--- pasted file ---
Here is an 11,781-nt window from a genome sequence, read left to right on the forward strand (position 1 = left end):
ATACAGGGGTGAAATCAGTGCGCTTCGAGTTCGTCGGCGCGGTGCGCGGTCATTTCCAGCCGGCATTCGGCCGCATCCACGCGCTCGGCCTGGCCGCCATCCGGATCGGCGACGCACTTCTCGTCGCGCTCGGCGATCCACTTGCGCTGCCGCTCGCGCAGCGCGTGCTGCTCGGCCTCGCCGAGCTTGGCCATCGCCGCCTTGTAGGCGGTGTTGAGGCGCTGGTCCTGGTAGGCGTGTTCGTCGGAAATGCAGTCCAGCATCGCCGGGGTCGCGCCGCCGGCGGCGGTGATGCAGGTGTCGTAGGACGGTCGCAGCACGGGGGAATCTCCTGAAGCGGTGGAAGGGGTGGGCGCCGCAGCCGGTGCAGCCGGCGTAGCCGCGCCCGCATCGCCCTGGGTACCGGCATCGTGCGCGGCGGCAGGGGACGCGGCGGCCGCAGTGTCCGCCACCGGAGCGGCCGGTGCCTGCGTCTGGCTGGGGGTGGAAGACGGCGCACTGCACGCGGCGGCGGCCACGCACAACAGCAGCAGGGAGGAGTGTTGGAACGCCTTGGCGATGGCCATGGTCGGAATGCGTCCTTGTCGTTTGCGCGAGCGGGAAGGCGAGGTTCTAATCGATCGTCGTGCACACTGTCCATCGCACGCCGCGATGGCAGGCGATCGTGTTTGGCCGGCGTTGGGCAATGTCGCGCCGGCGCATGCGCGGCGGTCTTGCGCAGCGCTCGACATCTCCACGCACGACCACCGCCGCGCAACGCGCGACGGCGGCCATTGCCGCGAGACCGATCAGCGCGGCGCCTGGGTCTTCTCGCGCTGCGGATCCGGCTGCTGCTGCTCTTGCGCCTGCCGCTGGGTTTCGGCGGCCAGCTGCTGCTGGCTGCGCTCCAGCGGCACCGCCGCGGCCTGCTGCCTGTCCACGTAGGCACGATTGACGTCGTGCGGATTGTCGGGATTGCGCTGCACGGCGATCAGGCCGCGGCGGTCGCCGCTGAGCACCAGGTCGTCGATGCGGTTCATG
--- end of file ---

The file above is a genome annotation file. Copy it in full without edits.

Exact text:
Here is an 11,781-nt window from a genome sequence, read left to right on the forward strand (position 1 = left end):
ATACAGGGGTGAAATCAGTGCGCTTCGAGTTCGTCGGCGCGGTGCGCGGTCATTTCCAGCCGGCATTCGGCCGCATCCACGCGCTCGGCCTGGCCGCCATCCGGATCGGCGACGCACTTCTCGTCGCGCTCGGCGATCCACTTGCGCTGCCGCTCGCGCAGCGCGTGCTGCTCGGCCTCGCCGAGCTTGGCCATCGCCGCCTTGTAGGCGGTGTTGAGGCGCTGGTCCTGGTAGGCGTGTTCGTCGGAAATGCAGTCCAGCATCGCCGGGGTCGCGCCGCCGGCGGCGGTGATGCAGGTGTCGTAGGACGGTCGCAGCACGGGGGAATCTCCTGAAGCGGTGGAAGGGGTGGGCGCCGCAGCCGGTGCAGCCGGCGTAGCCGCGCCCGCATCGCCCTGGGTACCGGCATCGTGCGCGGCGGCAGGGGACGCGGCGGCCGCAGTGTCCGCCACCGGAGCGGCCGGTGCCTGCGTCTGGCTGGGGGTGGAAGACGGCGCACTGCACGCGGCGGCGGCCACGCACAACAGCAGCAGGGAGGAGTGTTGGAACGCCTTGGCGATGGCCATGGTCGGAATGCGTCCTTGTCGTTTGCGCGAGCGGGAAGGCGAGGTTCTAATCGATCGTCGTGCACACTGTCCATCGCACGCCGCGATGGCAGGCGATCGTGTTTGGCCGGCGTTGGGCAATGTCGCGCCGGCGCATGCGCGGCGGTCTTGCGCAGCGCTCGACATCTCCACGCACGACCACCGCCGCGCAACGCGCGACGGCGGCCATTGCCGCGAGACCGATCAGCGCGGCGCCTGGGTCTTCTCGCGCTGCGGATCCGGCTGCTGCTGCTCTTGCGCCTGCCGCTGGGTTTCGGCGGCCAGCTGCTGCTGGCTGCGCTCCAGCGGCACCGCCGCGGCCTGCTGCCTGTCCACGTAGGCACGATTGACGTCGTGCGGATTGTCGGGATTGCGCTGCACGGCGATCAGGCCGCGGCGGTCGCCGCTGAGCACCAGGTCGTCGATGCGGTTCATG